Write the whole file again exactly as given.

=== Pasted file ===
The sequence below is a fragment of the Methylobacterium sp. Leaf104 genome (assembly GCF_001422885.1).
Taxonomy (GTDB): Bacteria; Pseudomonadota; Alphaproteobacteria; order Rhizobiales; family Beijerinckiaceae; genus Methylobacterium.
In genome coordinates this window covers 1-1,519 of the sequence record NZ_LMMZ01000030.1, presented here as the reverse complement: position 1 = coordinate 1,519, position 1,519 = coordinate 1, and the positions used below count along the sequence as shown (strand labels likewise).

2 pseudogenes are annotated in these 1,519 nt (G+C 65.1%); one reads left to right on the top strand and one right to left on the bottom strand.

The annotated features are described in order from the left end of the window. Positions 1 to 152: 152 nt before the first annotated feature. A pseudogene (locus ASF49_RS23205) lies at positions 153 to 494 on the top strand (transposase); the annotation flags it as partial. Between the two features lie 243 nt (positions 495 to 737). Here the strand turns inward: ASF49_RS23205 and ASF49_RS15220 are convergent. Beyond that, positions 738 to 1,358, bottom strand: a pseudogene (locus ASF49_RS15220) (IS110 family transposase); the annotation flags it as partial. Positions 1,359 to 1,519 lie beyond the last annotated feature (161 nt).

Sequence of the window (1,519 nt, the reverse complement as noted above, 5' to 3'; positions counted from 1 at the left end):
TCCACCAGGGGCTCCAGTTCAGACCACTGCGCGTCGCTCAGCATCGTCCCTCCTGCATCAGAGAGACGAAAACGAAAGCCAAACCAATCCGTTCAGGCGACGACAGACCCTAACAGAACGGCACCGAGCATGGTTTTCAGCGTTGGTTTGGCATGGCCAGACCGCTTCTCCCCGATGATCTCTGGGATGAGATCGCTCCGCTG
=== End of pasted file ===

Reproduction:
The sequence below is a fragment of the Methylobacterium sp. Leaf104 genome (assembly GCF_001422885.1).
Taxonomy (GTDB): Bacteria; Pseudomonadota; Alphaproteobacteria; order Rhizobiales; family Beijerinckiaceae; genus Methylobacterium.
In genome coordinates this window covers 1-1,519 of the sequence record NZ_LMMZ01000030.1, presented here as the reverse complement: position 1 = coordinate 1,519, position 1,519 = coordinate 1, and the positions used below count along the sequence as shown (strand labels likewise).

2 pseudogenes are annotated in these 1,519 nt (G+C 65.1%); one reads left to right on the top strand and one right to left on the bottom strand.

The annotated features are described in order from the left end of the window. Positions 1 to 152: 152 nt before the first annotated feature. A pseudogene (locus ASF49_RS23205) lies at positions 153 to 494 on the top strand (transposase); the annotation flags it as partial. Between the two features lie 243 nt (positions 495 to 737). Here the strand turns inward: ASF49_RS23205 and ASF49_RS15220 are convergent. Beyond that, positions 738 to 1,358, bottom strand: a pseudogene (locus ASF49_RS15220) (IS110 family transposase); the annotation flags it as partial. Positions 1,359 to 1,519 lie beyond the last annotated feature (161 nt).

Sequence of the window (1,519 nt, the reverse complement as noted above, 5' to 3'; positions counted from 1 at the left end):
TCCACCAGGGGCTCCAGTTCAGACCACTGCGCGTCGCTCAGCATCGTCCCTCCTGCATCAGAGAGACGAAAACGAAAGCCAAACCAATCCGTTCAGGCGACGACAGACCCTAACAGAACGGCACCGAGCATGGTTTTCAGCGTTGGTTTGGCATGGCCAGACCGCTTCTCCCCGATGATCTCTGGGATGAGATCGCTCCGCTG